followers were forced to leave their church in 1886, resulting in a
second large secession from the Dutch Reformed Church. This secession
became known as the Doleantie.
6. The Formation of the Reformed Churches in the Netherlands (GKN)
As the motivation for both
secessions had been much the same, members and leaders of both groups
worked for unity. Finally, in 1892, the bulk of the Christian Reformed
Church was united with the Doleantie Churches to form one church known
by the name of the Reformed Churches in the Netherlands (GKN). This new
church consisted of over 700 churches and some 300,000 members. However,
some C.R.C. members and ministers did not enter the union, apparently
due to concerns about aspects of Abraham Kuyper's teachings, in
particular presumptive regeneration. The GKN sought to apply the
Scriptural teachings in their fullness to every area of human activity,
and took a very strong stand on the three forms of unity and adopted the
1618-19 Church Order. The GKN did not want the age old church state
power struggle to re-emerge, and so she worked toward the idea held by
Anabaptists since the Reformation, that there should be separation of
Church and State, and this is still the view of the RCA today. Kuyper
was the main force behind this development, and he wanted Christians to
be active in politics etc., but he wanted them to work as groups of
Christians not as representatives of the Church.
The GKN, to which most of the original members of the RCA belonged
before migrating to Australia, was troubled in 1944 when some 100,000
members and ministers left with Dr. Schilder over the matter of the
power of Synod to depose ministers and elders, and over the doctrine of
presumptive regeneration. This split-off became known as the Free
Reformed Church (earlier Reformed Church maintaining Article 31). A
small number of their membership joined the RCA upon migrating to
Australia, while most did not and formed Free Reformed Churches in
Launceston, Tas. and in W.A.
7. The Formation of the Reformed Churches of Australia
After World War 2, many people of
the various Reformed Churches of the Netherlands sought to leave behind
the problems of post-war Europe. A relatively small proportion of these
people settled in Australia. The Reformed migrants were mainly members
of the GKN, although there were also a significant number of members
from the Dutch Reformed Church, (but these join the Presbyterian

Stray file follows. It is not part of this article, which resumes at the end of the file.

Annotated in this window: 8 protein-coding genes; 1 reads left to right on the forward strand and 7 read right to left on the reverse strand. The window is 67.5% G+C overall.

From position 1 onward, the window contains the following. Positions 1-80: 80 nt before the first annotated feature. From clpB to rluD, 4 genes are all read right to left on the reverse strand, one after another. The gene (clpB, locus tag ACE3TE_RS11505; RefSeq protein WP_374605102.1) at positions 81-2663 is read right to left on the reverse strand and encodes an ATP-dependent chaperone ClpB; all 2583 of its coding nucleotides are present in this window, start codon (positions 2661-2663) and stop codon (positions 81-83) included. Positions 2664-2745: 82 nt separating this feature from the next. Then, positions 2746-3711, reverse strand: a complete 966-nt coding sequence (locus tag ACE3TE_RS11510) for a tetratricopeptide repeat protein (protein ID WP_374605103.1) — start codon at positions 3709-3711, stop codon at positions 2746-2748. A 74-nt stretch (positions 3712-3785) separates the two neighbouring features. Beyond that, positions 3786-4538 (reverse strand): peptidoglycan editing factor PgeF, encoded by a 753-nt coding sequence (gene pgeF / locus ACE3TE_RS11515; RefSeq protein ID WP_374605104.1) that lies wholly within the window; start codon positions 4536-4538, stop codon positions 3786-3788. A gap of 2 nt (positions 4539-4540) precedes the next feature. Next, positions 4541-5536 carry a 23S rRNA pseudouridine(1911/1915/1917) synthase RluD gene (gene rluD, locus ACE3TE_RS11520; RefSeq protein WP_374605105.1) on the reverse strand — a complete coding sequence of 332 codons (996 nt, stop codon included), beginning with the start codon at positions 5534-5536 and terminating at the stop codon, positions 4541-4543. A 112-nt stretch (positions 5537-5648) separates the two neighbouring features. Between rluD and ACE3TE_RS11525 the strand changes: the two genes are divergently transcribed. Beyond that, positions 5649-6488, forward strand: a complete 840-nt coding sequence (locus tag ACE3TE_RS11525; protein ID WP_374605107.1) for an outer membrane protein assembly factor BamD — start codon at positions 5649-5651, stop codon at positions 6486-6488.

Church). These migrants were advised to seek the pastoral care of the
Scottish Free Presbyterians upon their arrival in Australia.
In 1949-50 the GKN sent Rev. J. Kremer to Australia to investigate the
spiritual and church life of the various Reformed groups that had
settled in Australia. As a consequence of this visit, the Free
Presbyterian Church of St. Kilda extended a "call" to a GKN minister in
the Netherlands to work within the Free Church, to assist the work among
the Dutch migrants.
The differences between the culture of the Australian-Scottish
Presbyterians and the Reformed Netherlanders was itself a hindrance, but
the real problem was that the Dutch were not at home with the liturgical
restrictions of the Free Church (no organs, no hymns). Having again
experienced the familiarity of worship services in their own mother
tongue upon the arrival of the GKN minister, and in the format they had
learnt to love since childhood, it was almost impossible for the Dutch
migrants to genuinely desire to be a part of the Free Church. As other
denominations were too liberal, the Dutch migrants decided in December
1951 to organise a separate denomination, resulting in the institution
of Reformed Churches in Sydney, Penguin and Melbourne. These churches,
and others that had been instituted in the meantime, assembled in June
1952 to hold their first 'Synod'. At this Synod, the name 'Reformed
Churches of Australia' was adopted, as were the three forms of unity as
adopted by the GKN. In 1953, our church adopted the 1618-19 Church Order
as modified by the Christian Reformed Church of the USA in 1912.
Thus were born the Christian Reformed Churches of Australia.